Demonstration against corruption and the economic crisis in Iraq – Ameer Al Mohammedaw / dpa
BAGDAD, 3 (Reuters / EP)
At least eleven protesters and a policeman have died in clashes with the security forces in the context of protests against the government on the night of Wednesday through Thursday in two cities in southern Iraq, which raises 18 fatalities on balance of the manifestations in the last two days.
Seven protesters and a policeman have died in a clash between protest attendees and security forces in the town of Nasiriyah. In the city of Amara, four fatalities have been registered in protesters clashes with security forces.
Although security forces have patrolled several areas of Baghdad during the early hours of Thursday, to ensure compliance with the curfew established by Prime Minister Adel Abdul Mahdi, there have been sporadic protests in some parts of the Iraqi capital.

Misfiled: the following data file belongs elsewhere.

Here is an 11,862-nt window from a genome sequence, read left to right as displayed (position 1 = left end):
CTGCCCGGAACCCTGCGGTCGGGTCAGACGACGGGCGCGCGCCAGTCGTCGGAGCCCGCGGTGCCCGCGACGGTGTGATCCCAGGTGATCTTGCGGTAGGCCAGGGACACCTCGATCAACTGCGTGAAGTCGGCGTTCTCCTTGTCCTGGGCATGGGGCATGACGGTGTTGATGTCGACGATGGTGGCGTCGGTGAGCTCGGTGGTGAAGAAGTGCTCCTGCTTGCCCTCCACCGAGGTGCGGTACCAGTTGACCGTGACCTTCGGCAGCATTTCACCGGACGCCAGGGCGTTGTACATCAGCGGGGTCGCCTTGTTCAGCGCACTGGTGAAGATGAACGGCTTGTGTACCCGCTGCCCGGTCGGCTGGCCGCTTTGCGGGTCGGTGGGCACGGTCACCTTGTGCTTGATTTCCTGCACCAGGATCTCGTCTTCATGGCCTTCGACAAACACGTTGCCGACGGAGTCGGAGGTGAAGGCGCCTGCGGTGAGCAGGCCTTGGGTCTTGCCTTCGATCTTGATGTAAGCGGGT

The malaise has been increasing since Tuesday began a series of protests over the lack of work and basic services and against corruption. The mobilizations have been suppressed with real fire, tear gas and water cannons by security forces. Two people died that day and five others on Wednesday, including a child, in clashes with police officers. Hundreds of people have been injured as a result of violence, including protesters and police.
Abdul Mahdi has ordered a curfew that rules from five in the morning on Thursday in Baghdad and until further notice. Vehicles traveling to and from the airport, ambulances, hospital officials, electricity and water departments and religious pilgrims will be exempt from this restriction.
The protests are being especially massive in the capital and in the south of the country, where there have been fires of government buildings and attempted assault against several offices, so the Interior Ministry has ordered the security forces to be in ” alert “to protect real estate and diplomatic missions, as collected by Kurdish television network Rudaw.
The demonstrations are the most massive so far against the current Government, which has been in power for about a year, and the most massive since September 2018, when Iraq was the scene of protests against corruption that started in the city of Basra and that extended to other parts of the country.